By the end of nine days visiting with my 88-year-old mother, I was gasping for a sense of self, for ease and patience, for perspective and any other form of self-protection that I could find. It was a sense of humor that I most needed to regain and to revive, the surest strategy for being able to present to my brothers and to other members of my family a real me when they asked about my mother and the visit.
Near the end of that summer week in 2002 I realized that basically I was just tired – tired of adjusting to another household, another schedule, another horizon of expectations and topics and entertainments and foods. I missed my cats and their neighborly accommodations to a human companion and provider. I had brought with me a remnant of the shower gel that I used at home, providing a sensory reminder every morning of the kinds of things I ordinarily like and do when the choice is mine, a reminder of the me that I tend to cultivate in my adult life at home. I ordinarily seek a certain amount of solitude even in a committed relationship with all its rhythms and pleasures and compromises and plans; the solitude available in my parents’ home in New Orleans that summer – grabbed and protected by silences and creative privacies – was a hard-won thing. The renewal of gratitude and generosity that daily prayer could sometimes afford at home seemed limited in this particular family setting.
I wished during that week five years ago – a week in what would be my mother’s last summer – that I had understood more clearly the kind of companionship that she needed. Maybe I used to make that companionship sound more difficult than it was because I was so sure of being unable to provide it. A better son or daughter would have eased those days with a mother nearing ninety, would have lavished attention and patient understanding and somehow would have helped awaken gratitude and generosity to make those days and weeks for her a welcome time of summing up.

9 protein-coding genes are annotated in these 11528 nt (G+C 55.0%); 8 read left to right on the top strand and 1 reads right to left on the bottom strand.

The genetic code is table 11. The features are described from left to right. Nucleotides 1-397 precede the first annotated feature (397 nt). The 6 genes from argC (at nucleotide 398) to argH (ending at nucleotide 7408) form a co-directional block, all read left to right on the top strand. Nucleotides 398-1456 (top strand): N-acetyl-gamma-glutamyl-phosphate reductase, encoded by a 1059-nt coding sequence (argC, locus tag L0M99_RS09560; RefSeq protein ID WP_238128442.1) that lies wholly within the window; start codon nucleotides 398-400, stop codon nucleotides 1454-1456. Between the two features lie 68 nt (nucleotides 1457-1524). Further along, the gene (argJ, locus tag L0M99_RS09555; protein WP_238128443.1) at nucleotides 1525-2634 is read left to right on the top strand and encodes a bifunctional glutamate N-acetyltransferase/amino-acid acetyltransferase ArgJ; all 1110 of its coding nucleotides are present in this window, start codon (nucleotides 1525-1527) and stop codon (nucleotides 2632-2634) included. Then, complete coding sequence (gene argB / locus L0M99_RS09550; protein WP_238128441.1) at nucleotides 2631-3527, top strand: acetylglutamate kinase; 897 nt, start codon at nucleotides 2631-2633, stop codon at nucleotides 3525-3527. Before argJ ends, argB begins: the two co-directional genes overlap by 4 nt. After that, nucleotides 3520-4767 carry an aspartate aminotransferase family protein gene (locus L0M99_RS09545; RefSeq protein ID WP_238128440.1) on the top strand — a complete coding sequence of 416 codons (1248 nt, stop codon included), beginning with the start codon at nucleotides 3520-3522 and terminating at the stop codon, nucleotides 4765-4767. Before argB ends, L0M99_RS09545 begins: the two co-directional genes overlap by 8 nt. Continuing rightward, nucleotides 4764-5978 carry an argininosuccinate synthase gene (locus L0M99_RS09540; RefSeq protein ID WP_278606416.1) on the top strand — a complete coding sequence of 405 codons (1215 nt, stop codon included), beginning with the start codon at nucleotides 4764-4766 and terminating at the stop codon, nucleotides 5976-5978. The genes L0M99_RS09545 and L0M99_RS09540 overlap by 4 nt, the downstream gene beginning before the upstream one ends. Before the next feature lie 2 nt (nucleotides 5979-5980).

But even then I suspected the oversimplification that was turning my thoughts askew. I was forgetting what must be the hard work of nearing ninety, of adjusting to a vastly different horizon of expectations and entertainments and even foods. No one is automatically good at the work of approaching the final years of one’s life. Serenity may come but it may not. The struggle it is may be clear to others but it may not. Even the best intentions of sons and daughters may not prepare them to let be what they see of a parent’s accommodation of the latest changes in a long life.
And no one has to be good at that accommodation. Being good at it is not a requirement or a moral imperative.
Just as no one has to be good at being a companion to an aging parent. It may happen. But it may be somewhat out of our control. It can be a goal, a hope, a prayer, but being a good companion to anyone is so much a grace.
As the month of my mother’s birthday approaches, I am reading the first chapters of Patricia Hampl’s recently published memoir of her mother, The Florist’s Daughter. What I was not there in New Orleans to do for my own mother on her last day, I am able to imagine as the author describes sitting by the side of her mother’s hospital bed, holding her mother’s hand in one of hers, and writing with the other about the woman whose imminent departure would leave Ms. Hampl “nobody’s daughter.”
When really do we become “nobody’s daughter,” though, or “nobody’s son”?
It hasn’t happened to me yet.
Nor is it likely to happen as long as November comes along each year.